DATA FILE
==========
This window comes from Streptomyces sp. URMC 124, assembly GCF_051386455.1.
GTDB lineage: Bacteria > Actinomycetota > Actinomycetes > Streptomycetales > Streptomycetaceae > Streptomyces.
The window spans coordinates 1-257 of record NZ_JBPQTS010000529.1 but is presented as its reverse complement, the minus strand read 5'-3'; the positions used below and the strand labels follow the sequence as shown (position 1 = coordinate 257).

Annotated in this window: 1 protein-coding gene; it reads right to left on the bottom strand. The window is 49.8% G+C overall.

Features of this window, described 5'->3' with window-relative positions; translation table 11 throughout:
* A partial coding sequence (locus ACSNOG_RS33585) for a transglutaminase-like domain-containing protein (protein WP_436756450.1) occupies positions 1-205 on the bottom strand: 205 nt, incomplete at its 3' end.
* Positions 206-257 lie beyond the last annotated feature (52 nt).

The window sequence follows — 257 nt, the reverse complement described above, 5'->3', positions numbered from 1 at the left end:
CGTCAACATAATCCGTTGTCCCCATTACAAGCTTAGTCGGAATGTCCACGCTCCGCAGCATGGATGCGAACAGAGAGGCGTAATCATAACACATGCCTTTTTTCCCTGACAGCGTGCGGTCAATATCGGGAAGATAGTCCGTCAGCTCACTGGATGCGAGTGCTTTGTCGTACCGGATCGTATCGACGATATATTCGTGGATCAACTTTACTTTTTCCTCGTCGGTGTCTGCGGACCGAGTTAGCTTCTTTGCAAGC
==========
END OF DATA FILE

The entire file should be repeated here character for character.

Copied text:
This window comes from Streptomyces sp. URMC 124, assembly GCF_051386455.1.
GTDB lineage: Bacteria > Actinomycetota > Actinomycetes > Streptomycetales > Streptomycetaceae > Streptomyces.
The window spans coordinates 1-257 of record NZ_JBPQTS010000529.1 but is presented as its reverse complement, the minus strand read 5'-3'; the positions used below and the strand labels follow the sequence as shown (position 1 = coordinate 257).

Annotated in this window: 1 protein-coding gene; it reads right to left on the bottom strand. The window is 49.8% G+C overall.

Features of this window, described 5'->3' with window-relative positions; translation table 11 throughout:
* A partial coding sequence (locus ACSNOG_RS33585) for a transglutaminase-like domain-containing protein (protein WP_436756450.1) occupies positions 1-205 on the bottom strand: 205 nt, incomplete at its 3' end.
* Positions 206-257 lie beyond the last annotated feature (52 nt).

The window sequence follows — 257 nt, the reverse complement described above, 5'->3', positions numbered from 1 at the left end:
CGTCAACATAATCCGTTGTCCCCATTACAAGCTTAGTCGGAATGTCCACGCTCCGCAGCATGGATGCGAACAGAGAGGCGTAATCATAACACATGCCTTTTTTCCCTGACAGCGTGCGGTCAATATCGGGAAGATAGTCCGTCAGCTCACTGGATGCGAGTGCTTTGTCGTACCGGATCGTATCGACGATATATTCGTGGATCAACTTTACTTTTTCCTCGTCGGTGTCTGCGGACCGAGTTAGCTTCTTTGCAAGC